Software tools for managing and manipulating large volumes of data, external memory processing, large scale parallelism, and stream processing, data interchange formats. Weekly programming labs that involve the use of a parallel computing cluster.
CPR E 421: Software Analysis and Verification for Safety and Security
(Cross-listed with S E). Cr. 3. F.S. Prereq: COM S 309; CPR E 310 or Com S 230 Significance of software safety and security; various facets of security incyber-physical and computer systems; threat modeling for software safety and security; and categorization of software vulnerabilities. Software analysis and verification: mathematical foundations, data structures and algorithms, program comprehension, analysis, and verification tools; automated vs. human-on-the-loop approach to analysis and verification; and practical considerations of efficiency, accuracy, robustness, and scalability of analysis and verification. Cases studies with application and systems software; evolving landscape of software security threats and mitigation techniques. Understanding large software, implementing software analysis and verification algorithms.
CPR E 458: Real Time Systems
(Dual-listed with CPR E 558). (3-0) Cr. 3. Prereq: CPR E 308 or COM S 352
Fundamental concepts in real-time systems. Real time task scheduling paradigms. Resource management in uniprocessor, multiprocessor, and distributed real-time systems. Fault-tolerance, resource reclaiming, and overload handling. Real-time channel, packet scheduling, and real-time LAN protocols. Case study of real-time operating systems. Laboratory experiments.
A B E 403: Modeling, Simulation, and Controls for Agricultural and Biological Systems
(Dual-listed with A B E 503). (2-2) Cr. 3. Alt. S., offered odd-numbered years. Prereq: ABE 316, and ABE 363, and MATH 266 or MATH 267
Modeling dynamic systems with ordinary differential equations. Introduction to state variable methods of system analysis. Analysis of mechanical, electrical, and fluid power systems. Analytical and numerical solutions of differential equations. Introduction to classical control theory. Feedback and stability examined in the s domain. Frequency response as an analytical and experimental tool. MATLAB will be used throughout the course for modeling. Individual and/or group projects required for graduate credit.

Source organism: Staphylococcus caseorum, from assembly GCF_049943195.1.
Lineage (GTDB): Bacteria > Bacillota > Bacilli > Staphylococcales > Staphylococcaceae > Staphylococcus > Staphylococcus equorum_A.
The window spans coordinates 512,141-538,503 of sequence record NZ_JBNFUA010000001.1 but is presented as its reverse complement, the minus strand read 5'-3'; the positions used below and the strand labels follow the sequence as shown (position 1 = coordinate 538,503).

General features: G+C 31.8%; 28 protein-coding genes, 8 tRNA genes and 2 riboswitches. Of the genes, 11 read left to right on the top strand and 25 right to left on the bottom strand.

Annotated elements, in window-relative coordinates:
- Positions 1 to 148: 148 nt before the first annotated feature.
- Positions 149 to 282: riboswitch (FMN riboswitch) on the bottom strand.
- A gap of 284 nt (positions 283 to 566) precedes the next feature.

A B E 404: Instrumentation for Agricultural and Biosystems Engineering
(Dual-listed with A B E 504). (2-2) Cr. 3. F. Prereq: ABE 316 and ABE 363
Interfacing techniques for computer-based data acquisition and control systems. Basic interfacing components including A/D and D/A conversion, signal filtering, multiplexing, and process control. Sensors and theory of operation applied to practical monitoring and control problems. Individual and group projects required for graduate credit.
A B E 410: Electronic Systems Integration for Agricultural Machinery
(Dual-listed with A B E 510). Cr. 3. S.
System architecture and design of electronics used in agricultural machinery and production systems. Emphasis on information technology and systems integration for automated agriculture processes. Design of Controller Area Network (CAN BUS) communication systems and discussion of relevant standards (ISO 11783 and SAE J1939). Application of technologies for sensing, distribution control, and automation of agricultural machinery will be emphasized.
I E 413: Stochastic Modeling, Analysis and Simulation
(4-0) Cr. 4. F. Prereq: MATH 265, STAT 231
Development of probabilistic and simulation models using a simulation language. Introduction to Markov processes and other queuing models. Application to various areas of manufacturing and service systems such as assembly, material handling, and customer queues. Fitting of statistical distributions to data. Utilization of model output towards improved decision-making.
I E 432: Industrial Automation
(2-3) Cr. 3. S. Prereq: Phys 222
Overview of electrical circuit theory and its relationship to industrial control systems. Theory and application of transducers in the form of sensors and actuators, with applications in manufacturing, distribution and mechanical systems. Programmable Logic Controllers (PLC), their programming and use for automation solutions. Introduction of automated identification systems such as Radio Frequency Identification (RFID) and Bar Coding technologies.
I E 487: Big Data Analytics and Optimization
(Dual-listed with I E 587). Cr. 3. S. Prereq: IE 312, Stat 231
Optimization and statistical learning related to big data problems. Modern modeling for data-driven optimization problems and their applications in big data analytics. Algorithms for optimization and statistical learning and their implementation. Applications in manufacturing sector and service sciences.
AER E 365X: Avionics and Controls Laboratory
(1-2) Cr. 2. F. Pre-reqs: AER E 160, AER E 161, enrollment or credit in MATH 267. Fundamental principles of digital avionics; radio control systems and pulse-width-modulation control of servos and motors; programming embedded systems; data communication; PID control loops; fly-by-wire control systems; simulation; bench/flight testing of control loops.